Genachowski

said, “The costs of digital exclusion are high and getting higher. Five years ago, if you didn't
have broadband you'd probably be okay. But today its not like that. When people think about broadband and
opportunity, they thought someday we’d have great apps. That day is here, with apps that will let you know
how long the bus takes to arrive, apps to help the homeless access important services and apps that help
people who don’t have work find jobs.”
“Technology is increasingly providing new opportunities to help strengthen our democracy. Yet, that
potential will only be realized when more Americans have Internet access,” said Thorman, who leads
Knight Foundation’s
Technology for Engagement Initiative. “We are excited by the fact these winners are
using relevant information to entice more people to get online, and for using technology to solve everyday,
local problems.”

The ‘Apps for Communities’ grand prize winners are:
·

Grand Prize:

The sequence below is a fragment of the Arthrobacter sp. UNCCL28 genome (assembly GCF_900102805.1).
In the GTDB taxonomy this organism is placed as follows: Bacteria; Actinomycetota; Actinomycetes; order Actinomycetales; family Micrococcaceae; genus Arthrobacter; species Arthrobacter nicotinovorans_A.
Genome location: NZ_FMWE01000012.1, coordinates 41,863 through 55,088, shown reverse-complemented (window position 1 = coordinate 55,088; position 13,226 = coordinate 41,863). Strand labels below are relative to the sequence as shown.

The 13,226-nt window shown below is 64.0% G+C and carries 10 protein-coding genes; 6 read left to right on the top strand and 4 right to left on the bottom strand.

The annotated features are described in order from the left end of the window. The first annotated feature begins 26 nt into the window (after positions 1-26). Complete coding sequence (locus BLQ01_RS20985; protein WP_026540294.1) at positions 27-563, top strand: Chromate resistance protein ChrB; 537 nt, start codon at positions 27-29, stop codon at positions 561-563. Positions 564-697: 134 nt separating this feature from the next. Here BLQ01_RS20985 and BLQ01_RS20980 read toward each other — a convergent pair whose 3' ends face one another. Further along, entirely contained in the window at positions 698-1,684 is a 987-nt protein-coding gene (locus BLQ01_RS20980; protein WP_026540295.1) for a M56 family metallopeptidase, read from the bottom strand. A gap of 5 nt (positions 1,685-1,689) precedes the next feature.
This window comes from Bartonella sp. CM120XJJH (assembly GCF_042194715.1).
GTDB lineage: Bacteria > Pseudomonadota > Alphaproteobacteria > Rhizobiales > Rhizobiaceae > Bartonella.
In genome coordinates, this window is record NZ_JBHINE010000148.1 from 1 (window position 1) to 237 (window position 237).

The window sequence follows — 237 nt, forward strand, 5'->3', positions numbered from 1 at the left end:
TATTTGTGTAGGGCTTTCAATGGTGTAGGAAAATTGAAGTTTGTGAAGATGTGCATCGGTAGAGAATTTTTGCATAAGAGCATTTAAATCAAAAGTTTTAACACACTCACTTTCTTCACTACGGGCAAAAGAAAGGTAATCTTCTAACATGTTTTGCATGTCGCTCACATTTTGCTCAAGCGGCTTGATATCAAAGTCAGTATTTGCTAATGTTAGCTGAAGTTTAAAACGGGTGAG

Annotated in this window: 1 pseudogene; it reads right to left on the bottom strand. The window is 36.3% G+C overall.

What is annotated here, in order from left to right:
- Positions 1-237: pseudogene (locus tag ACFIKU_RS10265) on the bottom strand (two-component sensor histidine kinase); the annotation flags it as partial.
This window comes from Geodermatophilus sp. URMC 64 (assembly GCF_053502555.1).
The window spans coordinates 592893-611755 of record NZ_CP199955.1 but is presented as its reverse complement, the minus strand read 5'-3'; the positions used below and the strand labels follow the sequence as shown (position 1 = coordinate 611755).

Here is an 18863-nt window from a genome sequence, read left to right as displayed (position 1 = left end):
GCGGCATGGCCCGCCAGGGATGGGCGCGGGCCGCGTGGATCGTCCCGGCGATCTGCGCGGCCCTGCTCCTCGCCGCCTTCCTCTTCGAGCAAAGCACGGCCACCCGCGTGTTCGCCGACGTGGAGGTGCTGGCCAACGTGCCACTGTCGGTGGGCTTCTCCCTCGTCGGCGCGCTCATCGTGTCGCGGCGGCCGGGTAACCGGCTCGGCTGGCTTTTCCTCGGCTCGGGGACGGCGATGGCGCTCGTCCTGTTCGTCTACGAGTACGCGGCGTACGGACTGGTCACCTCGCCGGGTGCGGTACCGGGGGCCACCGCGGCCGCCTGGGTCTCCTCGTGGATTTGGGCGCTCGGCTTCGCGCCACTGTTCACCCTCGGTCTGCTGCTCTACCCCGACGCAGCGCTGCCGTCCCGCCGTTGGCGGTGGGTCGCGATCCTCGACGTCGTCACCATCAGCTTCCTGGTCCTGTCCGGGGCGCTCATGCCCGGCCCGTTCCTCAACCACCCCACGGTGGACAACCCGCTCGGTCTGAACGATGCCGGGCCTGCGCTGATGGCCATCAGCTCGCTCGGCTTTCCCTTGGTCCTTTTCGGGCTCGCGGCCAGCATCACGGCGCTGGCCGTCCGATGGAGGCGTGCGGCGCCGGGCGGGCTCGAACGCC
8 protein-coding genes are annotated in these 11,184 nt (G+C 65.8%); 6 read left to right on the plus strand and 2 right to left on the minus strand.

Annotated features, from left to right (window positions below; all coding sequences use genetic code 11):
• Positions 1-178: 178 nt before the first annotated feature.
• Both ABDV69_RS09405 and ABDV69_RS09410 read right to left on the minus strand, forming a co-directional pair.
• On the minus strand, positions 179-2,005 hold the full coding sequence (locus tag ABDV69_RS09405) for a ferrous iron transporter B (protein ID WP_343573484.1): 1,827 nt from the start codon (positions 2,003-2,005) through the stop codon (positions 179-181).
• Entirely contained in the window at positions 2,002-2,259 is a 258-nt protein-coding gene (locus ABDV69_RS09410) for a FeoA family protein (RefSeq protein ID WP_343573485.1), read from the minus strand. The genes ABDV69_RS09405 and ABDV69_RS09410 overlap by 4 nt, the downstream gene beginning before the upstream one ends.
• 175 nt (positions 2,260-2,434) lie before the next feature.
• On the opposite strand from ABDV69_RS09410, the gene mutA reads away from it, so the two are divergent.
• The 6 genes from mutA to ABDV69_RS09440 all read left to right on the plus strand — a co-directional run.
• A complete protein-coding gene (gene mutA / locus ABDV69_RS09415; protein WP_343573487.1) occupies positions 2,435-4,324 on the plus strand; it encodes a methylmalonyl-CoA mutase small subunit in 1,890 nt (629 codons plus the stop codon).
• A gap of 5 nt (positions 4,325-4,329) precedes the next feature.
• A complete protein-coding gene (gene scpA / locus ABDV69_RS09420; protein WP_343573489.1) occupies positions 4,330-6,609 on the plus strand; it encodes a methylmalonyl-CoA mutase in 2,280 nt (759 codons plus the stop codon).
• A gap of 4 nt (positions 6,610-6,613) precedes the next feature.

Yakb.us, (www.yakb.us) Ryan Resella: Provides bus riders with arrival times – in
English and Spanish – when a five-digit bus stop number displayed onsite is texted to the local
transit agency. YAKB.us is currently being used in Arlington County and Charlottesville, Va. and
Santa Clarita, Calif.
·

Second Grand Prize:

Homeless SCC (http://homeless-scc.org) Curtis Chang: Connects homeless
people and families with services according to their specific needs and eligibility. The web-based
app, being used in San Jose, Calif., also tracks when an agency makes a referral, as a way to help
agencies increase their efficiency.
·

Third Grand Prize:

Txt2wrk (http://www.txt2wrk.net) Elise Ackerman, Jonathan Chan, Dave Chiu,
Lawson Kight, Roger Ly and Alex Tam: Helps parolees, the homeless and other job seekers compete
on a more level playing field by allowing them to apply for jobs online thorugh a text-to-speech
delivery of job postings on any mobile phone. Job seekers are alerted to new job postings, can listen
to job descriptions, and apply for jobs – all without a connection to the Internet.

The runners-up, winning $1,000 each, are:

·